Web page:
I'll remember it and it will help me clear this kind ambiguity.

    It is a bit difficult to remember at the time of speaking .

    Many use "I hope you don't mind me asking you a question" but, according to your explanation, it is also possible (it sounds natural) "I hope you don't mind my asking you a
    a question".

    Thank you.

  7. #7
    5jj's Avatar
    5jj is offline VIP Member
    • Member Info
      • Member Type:
      • Retired English Teacher
      • Native Language:
      • British English
      • Home Country:
      • England
      • Current Location:
      • Czech Republic
    Join Date
    Oct 2010
    Posts
    28,168
    Post Thanks / Like

    Default Re: A question on GERUNDS

    Quote Originally Posted by vectrum View Post
    Many use "I hope you don't mind me asking you a question" but, according to your explanation, it is also possible (it sounds natural) "I hope you don't mind my asking you a
    a question".
    It is.
    Please do not edit your question after it has received a response. Such editing can make the response hard for others to understand.


  8. #8
    TheParser is offline Key Member
    • Member Info
      • Member Type:
      • Other
      • Native Language:
      • English
      • Home Country:
      • United States
      • Current Location:
      • United States
    Join Date
    Dec 2009
    Posts
    4,885
    Post Thanks / Like

    Default Re: A question on GERUNDS

    Quote Originally Posted by vectrum View Post

    Many use "I hope you don't mind me asking you a question" but, according to your explanation, it is also possible (it sounds natural) "I hope you don't mind my asking you a
    a question".
    ***** NOT A TEACHER *****Hello,


    I apologize for not explaining more clearly those ideas in my first post.

    1. I think that the appropriate question in most circumstances is, indeed, "I hope (that) you don't mind my asking you a question."

    2. Using "me" would be correct (according to the ideas in my first post) if you were emphasizing that it was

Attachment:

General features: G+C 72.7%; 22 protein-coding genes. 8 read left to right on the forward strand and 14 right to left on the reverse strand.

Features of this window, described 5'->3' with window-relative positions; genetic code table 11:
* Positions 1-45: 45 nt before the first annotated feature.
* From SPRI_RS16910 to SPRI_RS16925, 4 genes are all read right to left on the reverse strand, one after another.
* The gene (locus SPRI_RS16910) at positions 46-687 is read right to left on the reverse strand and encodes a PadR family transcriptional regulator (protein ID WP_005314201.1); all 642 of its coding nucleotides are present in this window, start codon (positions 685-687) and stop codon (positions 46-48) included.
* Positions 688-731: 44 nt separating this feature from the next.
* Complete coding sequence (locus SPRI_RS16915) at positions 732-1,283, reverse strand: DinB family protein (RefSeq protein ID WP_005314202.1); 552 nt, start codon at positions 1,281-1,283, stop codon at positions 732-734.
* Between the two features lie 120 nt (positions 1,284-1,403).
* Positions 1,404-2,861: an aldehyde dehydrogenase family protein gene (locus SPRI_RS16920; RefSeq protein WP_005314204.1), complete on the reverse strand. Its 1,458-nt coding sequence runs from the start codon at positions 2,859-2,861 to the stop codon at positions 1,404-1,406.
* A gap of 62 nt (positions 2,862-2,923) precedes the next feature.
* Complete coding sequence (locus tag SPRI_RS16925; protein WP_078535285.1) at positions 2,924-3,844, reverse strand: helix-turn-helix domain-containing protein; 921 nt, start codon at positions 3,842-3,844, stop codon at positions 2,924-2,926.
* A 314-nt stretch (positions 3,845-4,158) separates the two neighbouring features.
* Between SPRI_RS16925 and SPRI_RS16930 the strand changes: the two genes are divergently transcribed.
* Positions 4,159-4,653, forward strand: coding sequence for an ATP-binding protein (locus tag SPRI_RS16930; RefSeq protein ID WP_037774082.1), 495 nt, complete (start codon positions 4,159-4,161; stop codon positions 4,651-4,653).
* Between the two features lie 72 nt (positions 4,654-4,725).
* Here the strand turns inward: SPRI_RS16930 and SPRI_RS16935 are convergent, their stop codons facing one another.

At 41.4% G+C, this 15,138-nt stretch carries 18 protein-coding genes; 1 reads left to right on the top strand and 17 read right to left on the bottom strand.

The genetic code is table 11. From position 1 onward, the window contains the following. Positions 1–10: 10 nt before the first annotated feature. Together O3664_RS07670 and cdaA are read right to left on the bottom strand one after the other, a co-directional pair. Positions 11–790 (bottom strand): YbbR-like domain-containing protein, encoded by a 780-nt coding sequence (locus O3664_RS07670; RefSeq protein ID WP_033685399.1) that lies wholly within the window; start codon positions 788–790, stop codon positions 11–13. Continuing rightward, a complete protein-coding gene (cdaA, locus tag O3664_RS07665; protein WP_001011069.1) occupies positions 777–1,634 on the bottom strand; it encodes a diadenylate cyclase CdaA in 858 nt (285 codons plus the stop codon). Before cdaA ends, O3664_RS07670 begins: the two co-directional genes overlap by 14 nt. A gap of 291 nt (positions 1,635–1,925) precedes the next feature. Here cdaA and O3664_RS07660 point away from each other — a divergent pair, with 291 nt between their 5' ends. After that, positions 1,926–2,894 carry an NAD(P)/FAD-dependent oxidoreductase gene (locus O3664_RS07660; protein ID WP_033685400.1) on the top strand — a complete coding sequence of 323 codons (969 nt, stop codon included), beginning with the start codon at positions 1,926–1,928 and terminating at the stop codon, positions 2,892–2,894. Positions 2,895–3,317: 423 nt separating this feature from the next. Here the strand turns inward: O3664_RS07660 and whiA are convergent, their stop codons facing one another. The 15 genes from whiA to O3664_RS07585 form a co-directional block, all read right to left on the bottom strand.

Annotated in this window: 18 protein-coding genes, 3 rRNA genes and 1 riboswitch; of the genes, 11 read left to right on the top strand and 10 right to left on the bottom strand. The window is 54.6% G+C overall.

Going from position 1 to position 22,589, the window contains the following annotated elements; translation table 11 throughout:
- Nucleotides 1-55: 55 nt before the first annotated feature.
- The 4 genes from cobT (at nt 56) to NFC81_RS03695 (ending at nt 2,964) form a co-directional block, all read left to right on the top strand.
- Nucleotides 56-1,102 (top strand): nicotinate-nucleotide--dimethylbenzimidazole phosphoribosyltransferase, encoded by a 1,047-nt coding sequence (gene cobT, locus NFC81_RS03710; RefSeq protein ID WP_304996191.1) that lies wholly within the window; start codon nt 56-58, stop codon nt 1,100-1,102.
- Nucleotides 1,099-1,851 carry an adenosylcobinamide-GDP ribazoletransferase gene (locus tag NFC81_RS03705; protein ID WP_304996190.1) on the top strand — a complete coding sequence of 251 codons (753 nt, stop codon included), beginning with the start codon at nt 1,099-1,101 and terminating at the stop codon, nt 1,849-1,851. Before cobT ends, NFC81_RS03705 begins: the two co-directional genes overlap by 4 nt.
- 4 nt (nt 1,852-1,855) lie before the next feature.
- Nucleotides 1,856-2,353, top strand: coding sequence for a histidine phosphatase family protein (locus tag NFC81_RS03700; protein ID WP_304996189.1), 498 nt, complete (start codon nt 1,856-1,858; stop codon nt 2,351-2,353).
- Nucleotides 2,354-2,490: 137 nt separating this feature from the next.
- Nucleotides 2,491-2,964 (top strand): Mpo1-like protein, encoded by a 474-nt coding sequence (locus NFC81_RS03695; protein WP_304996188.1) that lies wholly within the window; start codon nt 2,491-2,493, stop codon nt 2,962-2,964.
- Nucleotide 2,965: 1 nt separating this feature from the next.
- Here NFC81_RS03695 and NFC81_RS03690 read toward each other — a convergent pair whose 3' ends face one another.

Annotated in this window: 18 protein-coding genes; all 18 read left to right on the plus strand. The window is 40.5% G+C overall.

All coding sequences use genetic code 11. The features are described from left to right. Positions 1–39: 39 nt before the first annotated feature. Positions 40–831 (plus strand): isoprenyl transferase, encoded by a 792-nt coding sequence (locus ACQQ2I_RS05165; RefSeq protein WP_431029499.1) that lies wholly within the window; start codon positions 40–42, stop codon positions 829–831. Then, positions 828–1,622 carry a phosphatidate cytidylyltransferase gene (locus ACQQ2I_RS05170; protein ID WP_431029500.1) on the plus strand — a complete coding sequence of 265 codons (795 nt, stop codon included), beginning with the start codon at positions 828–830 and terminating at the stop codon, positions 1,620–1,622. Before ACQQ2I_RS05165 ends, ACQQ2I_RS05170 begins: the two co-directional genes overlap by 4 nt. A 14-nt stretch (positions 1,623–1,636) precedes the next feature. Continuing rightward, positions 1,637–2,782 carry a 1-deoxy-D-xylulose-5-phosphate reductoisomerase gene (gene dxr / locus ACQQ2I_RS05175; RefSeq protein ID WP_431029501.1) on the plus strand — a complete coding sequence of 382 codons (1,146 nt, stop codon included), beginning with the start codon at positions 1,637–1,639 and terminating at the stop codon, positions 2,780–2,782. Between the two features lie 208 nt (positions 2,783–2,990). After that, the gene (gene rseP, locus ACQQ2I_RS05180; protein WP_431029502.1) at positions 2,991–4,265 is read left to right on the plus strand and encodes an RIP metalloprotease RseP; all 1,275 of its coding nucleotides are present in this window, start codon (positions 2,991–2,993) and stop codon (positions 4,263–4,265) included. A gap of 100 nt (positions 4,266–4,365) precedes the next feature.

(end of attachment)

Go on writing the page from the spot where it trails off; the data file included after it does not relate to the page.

you who were doing the asking. Remember reporter No. 2 in my first post, whom the president apparently

    dislikes? Well, let's say that reporter No. 2 meets the president later in the day. The reporter knows that the

    president dislikes him, but he has a job to do, so he respectfully asks, "Sir, I hope you don't mind me asking

    you a question again -- even though I know that you dislike me."

    3. I agree with you that choosing the right pronoun at "the time of speaking" can be confusing. So may I

    leave you with two points:

    a. Go ahead and use the possessive in every case. (I don't think that anyone dislikes you!)

    b. I am 99.99% sure that most Americans are not aware of this "rule." In fact, I am sure that many

    (most?) Americans may actually use "me." In other words, they see no difference between "me" or "my"

    in that kind of sentence. (They should -- in almost all circumstances -- use "my" for "good" English, of course.)


    James

    P.S. Here is an example from one of my favorite grammar books:

    a. I do not approve that man coming with Mary.
    b. I do not approve that man's coming with Mary.

    According to the scholars who wrote the book:

    a. = disapproval of the man is indicated.
    b. = the coming of the man is not approved.

    * Homer C. House and Susan Emolyn Harman, Descriptive English Grammar (1950, second edition), page 319.
    Last edited by TheParser; 21-Oct-2012 at 11:31.

Similar Threads

  1. [Grammar] Question of gerunds
    By Veronica<3 in forum Ask a Teacher
    Replies: 1
    Last Post: 05-Jul-2011, 14:54
  2. [Grammar] Question words - Expressions followed by gerunds
    By mcprieto in forum Ask a Teacher
    Replies: 1
    Last Post: 28-Oct-2008, 17:41
  3. Gerunds
    By girl85 in forum Ask a Teacher
    Replies: 2
    Last Post: 24-Nov-2006, 00:02
  4. Help Me with Gerunds
    By SPACEDOUT66 in forum Ask a Teacher
    Replies: 3
    Last Post: 12-Nov-2006, 01:36
  5. gerunds
    By notmyname216 in forum Ask a Teacher
    Replies: 26
    Last Post: 23-Dec-2004, 11:28

Posting Permissions

  • You may not post new threads
  • You may not post replies
  • You may not post attachments
  • You may not edit your posts
  •  
Hotchalk